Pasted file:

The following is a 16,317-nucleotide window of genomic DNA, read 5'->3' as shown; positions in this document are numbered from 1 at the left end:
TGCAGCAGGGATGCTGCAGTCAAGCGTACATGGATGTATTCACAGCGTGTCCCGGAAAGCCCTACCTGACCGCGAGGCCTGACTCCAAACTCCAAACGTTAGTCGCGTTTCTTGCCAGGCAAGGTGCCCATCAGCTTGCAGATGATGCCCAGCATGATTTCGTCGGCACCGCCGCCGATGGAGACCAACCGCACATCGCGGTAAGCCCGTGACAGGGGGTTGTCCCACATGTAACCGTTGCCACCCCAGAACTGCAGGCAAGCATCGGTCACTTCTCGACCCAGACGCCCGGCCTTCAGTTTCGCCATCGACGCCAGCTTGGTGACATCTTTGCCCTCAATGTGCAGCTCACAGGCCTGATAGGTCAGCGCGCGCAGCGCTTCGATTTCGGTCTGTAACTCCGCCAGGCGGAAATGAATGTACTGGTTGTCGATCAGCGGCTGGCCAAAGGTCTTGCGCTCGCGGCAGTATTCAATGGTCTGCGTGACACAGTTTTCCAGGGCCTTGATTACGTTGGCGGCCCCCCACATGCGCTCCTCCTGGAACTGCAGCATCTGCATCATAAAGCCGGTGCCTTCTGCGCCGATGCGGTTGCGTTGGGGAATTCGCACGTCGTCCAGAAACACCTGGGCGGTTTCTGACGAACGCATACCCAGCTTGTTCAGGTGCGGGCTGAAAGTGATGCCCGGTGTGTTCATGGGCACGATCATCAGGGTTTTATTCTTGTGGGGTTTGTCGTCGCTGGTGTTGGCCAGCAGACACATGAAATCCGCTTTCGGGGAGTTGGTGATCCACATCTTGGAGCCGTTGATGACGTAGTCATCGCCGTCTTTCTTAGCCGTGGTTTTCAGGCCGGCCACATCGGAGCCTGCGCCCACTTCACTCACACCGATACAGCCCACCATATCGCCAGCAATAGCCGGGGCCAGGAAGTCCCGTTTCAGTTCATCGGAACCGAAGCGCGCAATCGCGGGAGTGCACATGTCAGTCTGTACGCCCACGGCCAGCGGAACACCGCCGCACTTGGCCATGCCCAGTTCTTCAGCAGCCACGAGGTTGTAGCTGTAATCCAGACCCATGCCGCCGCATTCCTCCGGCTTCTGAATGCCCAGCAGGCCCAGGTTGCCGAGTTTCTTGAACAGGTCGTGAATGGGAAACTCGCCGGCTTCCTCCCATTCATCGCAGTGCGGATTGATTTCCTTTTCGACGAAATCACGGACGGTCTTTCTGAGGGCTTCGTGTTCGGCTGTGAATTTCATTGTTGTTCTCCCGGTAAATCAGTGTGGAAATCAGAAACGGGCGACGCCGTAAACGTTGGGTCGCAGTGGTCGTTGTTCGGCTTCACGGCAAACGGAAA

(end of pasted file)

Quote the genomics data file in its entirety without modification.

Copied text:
The following is a 16,317-nucleotide window of genomic DNA, read 5'->3' as shown; positions in this document are numbered from 1 at the left end:
TGCAGCAGGGATGCTGCAGTCAAGCGTACATGGATGTATTCACAGCGTGTCCCGGAAAGCCCTACCTGACCGCGAGGCCTGACTCCAAACTCCAAACGTTAGTCGCGTTTCTTGCCAGGCAAGGTGCCCATCAGCTTGCAGATGATGCCCAGCATGATTTCGTCGGCACCGCCGCCGATGGAGACCAACCGCACATCGCGGTAAGCCCGTGACAGGGGGTTGTCCCACATGTAACCGTTGCCACCCCAGAACTGCAGGCAAGCATCGGTCACTTCTCGACCCAGACGCCCGGCCTTCAGTTTCGCCATCGACGCCAGCTTGGTGACATCTTTGCCCTCAATGTGCAGCTCACAGGCCTGATAGGTCAGCGCGCGCAGCGCTTCGATTTCGGTCTGTAACTCCGCCAGGCGGAAATGAATGTACTGGTTGTCGATCAGCGGCTGGCCAAAGGTCTTGCGCTCGCGGCAGTATTCAATGGTCTGCGTGACACAGTTTTCCAGGGCCTTGATTACGTTGGCGGCCCCCCACATGCGCTCCTCCTGGAACTGCAGCATCTGCATCATAAAGCCGGTGCCTTCTGCGCCGATGCGGTTGCGTTGGGGAATTCGCACGTCGTCCAGAAACACCTGGGCGGTTTCTGACGAACGCATACCCAGCTTGTTCAGGTGCGGGCTGAAAGTGATGCCCGGTGTGTTCATGGGCACGATCATCAGGGTTTTATTCTTGTGGGGTTTGTCGTCGCTGGTGTTGGCCAGCAGACACATGAAATCCGCTTTCGGGGAGTTGGTGATCCACATCTTGGAGCCGTTGATGACGTAGTCATCGCCGTCTTTCTTAGCCGTGGTTTTCAGGCCGGCCACATCGGAGCCTGCGCCCACTTCACTCACACCGATACAGCCCACCATATCGCCAGCAATAGCCGGGGCCAGGAAGTCCCGTTTCAGTTCATCGGAACCGAAGCGCGCAATCGCGGGAGTGCACATGTCAGTCTGTACGCCCACGGCCAGCGGAACACCGCCGCACTTGGCCATGCCCAGTTCTTCAGCAGCCACGAGGTTGTAGCTGTAATCCAGACCCATGCCGCCGCATTCCTCCGGCTTCTGAATGCCCAGCAGGCCCAGGTTGCCGAGTTTCTTGAACAGGTCGTGAATGGGAAACTCGCCGGCTTCCTCCCATTCATCGCAGTGCGGATTGATTTCCTTTTCGACGAAATCACGGACGGTCTTTCTGAGGGCTTCGTGTTCGGCTGTGAATTTCATTGTTGTTCTCCCGGTAAATCAGTGTGGAAATCAGAAACGGGCGACGCCGTAAACGTTGGGTCGCAGTGGTCGTTGTTCGGCTTCACGGCAAACGGAAA